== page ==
Argus is an American maker of cameras and photographic products, founded in 1936 in Ann Arbor, Michigan. Argus originated as a subsidiary of the International Radio Corporation (IRC), founded by Charles Verschoor. Its best-known product was the C3 rangefinder camera, which enjoyed a 27-year production run and became one of the top-selling cameras in history. The company's Model A was the first low-cost 35 mm camera in the United States, and revolutionized the market..
Argus was acquired by Sylvania in 1959 but sold off in 1969, by which time it had ceased camera production; however, some rebadged cameras continued to be sold under the Argus name through the 1970s. More recently, the Argus brand has been reestablished and is used on a variety of inexpensive digital cameras made by Argus Camera Company, LLC., located in Illinois.
Argus A - 35mm Circa 1936
The Model A was the first low-cost 35 mm camera in the United States. This is one of the early cameras with a body made on molded bakelite plastic, featuring extensive art nouveaux patterns especially on the back panel.
The initial Argus A had a fixed focus lens, but later version offered adjustable focus. The very early Model A cameras, such as this one, had only one sprocket on the film advance.
Though Kodak offered superior lenses in the Kodak 35 series, Argus Model A and Model C cameras were by far the more popular cameras.
What in the world is bakelite?
Argus A - Olive Drab - 35mm Circa 1936
The Argus A was offered in several colors over the years including, black, white, grey, and olive-drab. It is unclear what the purpose of the olive-drab color was, though Kodak and Ansco produced this color for the Boy Scouts, but usually with the scouts' logo. Kodak produced a military version of the Kodak 35 in olive-drab, but all metal was blacked-out too. Regardless, this is rare and very desirable among collectors.
Argus C2 - 35mm Circa 1938
This is the Argus C with a refined range finder. Adding a gear between the lens and the range finder on the Model C made this a coupled range finder, putting this camera on the same level as the Kodak 35 RF. This C2 is very similar to the C3 form in which the C series went to war.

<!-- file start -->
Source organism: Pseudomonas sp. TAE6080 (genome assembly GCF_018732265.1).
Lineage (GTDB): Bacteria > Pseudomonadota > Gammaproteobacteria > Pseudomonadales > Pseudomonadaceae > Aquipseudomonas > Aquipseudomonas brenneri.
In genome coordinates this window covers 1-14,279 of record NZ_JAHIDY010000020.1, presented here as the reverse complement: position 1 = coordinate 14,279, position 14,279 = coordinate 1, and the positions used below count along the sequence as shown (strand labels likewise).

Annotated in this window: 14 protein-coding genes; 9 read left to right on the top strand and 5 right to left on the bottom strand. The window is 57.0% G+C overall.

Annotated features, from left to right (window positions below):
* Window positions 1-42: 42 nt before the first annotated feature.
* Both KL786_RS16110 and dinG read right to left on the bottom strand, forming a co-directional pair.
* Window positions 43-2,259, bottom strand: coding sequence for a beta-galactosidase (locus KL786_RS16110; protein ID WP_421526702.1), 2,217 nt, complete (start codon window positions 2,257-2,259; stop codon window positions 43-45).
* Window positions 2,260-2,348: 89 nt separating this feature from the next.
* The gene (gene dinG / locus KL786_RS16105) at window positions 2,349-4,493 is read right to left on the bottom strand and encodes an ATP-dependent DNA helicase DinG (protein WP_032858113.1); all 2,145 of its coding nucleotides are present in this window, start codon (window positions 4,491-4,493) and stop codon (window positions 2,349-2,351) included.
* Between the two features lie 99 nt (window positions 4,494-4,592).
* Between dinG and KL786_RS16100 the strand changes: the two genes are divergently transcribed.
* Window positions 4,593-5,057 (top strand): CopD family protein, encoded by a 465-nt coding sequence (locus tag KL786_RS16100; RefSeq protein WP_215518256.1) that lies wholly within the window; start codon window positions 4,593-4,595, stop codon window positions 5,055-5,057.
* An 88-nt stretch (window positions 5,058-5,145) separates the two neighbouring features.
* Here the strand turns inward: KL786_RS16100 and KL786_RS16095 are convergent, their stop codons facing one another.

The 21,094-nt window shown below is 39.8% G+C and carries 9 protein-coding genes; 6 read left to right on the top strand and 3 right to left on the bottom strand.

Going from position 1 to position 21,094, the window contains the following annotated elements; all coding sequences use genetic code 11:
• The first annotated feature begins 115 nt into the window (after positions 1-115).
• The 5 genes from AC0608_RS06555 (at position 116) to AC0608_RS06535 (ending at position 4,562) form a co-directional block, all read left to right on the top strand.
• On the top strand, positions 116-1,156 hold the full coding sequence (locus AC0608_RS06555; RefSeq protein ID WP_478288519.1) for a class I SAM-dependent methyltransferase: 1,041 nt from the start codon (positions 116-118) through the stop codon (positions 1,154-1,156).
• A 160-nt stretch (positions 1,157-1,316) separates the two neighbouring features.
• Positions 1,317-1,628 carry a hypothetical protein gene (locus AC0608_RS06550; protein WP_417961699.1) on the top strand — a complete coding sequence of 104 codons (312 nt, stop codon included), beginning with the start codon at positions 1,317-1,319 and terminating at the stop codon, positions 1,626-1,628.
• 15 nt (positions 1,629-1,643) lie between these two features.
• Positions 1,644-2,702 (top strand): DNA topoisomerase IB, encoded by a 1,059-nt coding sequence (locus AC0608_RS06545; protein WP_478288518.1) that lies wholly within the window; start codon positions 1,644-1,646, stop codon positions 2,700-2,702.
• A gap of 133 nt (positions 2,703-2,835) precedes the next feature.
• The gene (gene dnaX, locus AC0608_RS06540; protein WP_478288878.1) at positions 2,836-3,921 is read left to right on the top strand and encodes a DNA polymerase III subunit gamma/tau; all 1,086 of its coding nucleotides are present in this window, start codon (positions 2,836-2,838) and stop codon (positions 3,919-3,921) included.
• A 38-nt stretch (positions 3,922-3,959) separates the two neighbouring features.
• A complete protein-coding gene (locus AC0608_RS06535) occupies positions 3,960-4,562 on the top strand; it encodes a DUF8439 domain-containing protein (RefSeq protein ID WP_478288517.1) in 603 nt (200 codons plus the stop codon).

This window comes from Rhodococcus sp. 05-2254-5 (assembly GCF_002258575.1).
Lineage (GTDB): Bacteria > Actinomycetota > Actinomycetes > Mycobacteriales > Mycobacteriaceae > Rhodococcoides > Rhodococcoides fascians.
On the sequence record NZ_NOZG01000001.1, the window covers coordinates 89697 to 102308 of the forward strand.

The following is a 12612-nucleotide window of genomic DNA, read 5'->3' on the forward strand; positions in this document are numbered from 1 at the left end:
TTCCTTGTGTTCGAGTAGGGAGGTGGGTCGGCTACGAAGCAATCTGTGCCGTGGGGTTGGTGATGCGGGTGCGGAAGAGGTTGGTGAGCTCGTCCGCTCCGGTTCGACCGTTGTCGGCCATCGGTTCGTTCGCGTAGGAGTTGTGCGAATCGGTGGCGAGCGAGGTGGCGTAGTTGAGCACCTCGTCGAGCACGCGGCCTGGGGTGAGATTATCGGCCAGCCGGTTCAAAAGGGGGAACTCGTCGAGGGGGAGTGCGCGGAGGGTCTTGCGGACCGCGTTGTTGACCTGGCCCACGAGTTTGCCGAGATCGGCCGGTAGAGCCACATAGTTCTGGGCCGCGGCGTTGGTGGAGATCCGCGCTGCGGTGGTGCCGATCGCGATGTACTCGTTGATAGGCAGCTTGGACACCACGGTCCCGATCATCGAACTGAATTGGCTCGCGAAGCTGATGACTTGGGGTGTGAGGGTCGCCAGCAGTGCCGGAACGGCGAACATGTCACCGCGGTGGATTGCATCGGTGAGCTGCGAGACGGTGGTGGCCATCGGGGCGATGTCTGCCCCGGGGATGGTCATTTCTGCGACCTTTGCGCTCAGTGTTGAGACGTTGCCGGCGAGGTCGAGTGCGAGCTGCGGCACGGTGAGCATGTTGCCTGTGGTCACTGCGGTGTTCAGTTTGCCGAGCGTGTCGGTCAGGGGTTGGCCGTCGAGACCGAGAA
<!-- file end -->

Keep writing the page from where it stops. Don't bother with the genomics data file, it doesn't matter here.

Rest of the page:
Argus A2B - 35mm Circa 1939
An upgrade (in some ways) to the Argus A after the failure of the Argus B, which was on the same body as the A with more features. The A2B had fewer features than the A or B, with only two position focus similar to the A. It did offer the first exposure meter system called an extinction meter.
Argus A3 Circa 1940
This is a transitional camera in that it has the metal body design that would be used later in the Argus A4 , but the inner components of the 1936 Argus A. To me it's a stylized Leica for the poor folk. I included it in our collection for the looks and price, so maybe the strategy wasn't too bad.
Argoflex Model E Circa 1940
The Argoflex Model E was introduced in 1940 by Argus, as the first consumer level TLR produced in the US. Following on the success of their 35 mm line which was considered the American Leica, Argus offered a US alternative to the successful German Rollieflex and Rolliecord cameras. It was more likely competitive with the latter consumer targeted product (see Rolliecord below). This was a well built camera with the innovative geared lens synchronization which would be popular in future cameras, especially in the 1950s. New plastic cameras with this configuration are trendy today. Kodak did not offer a similar product until after the war.
Argus CC Circa 1941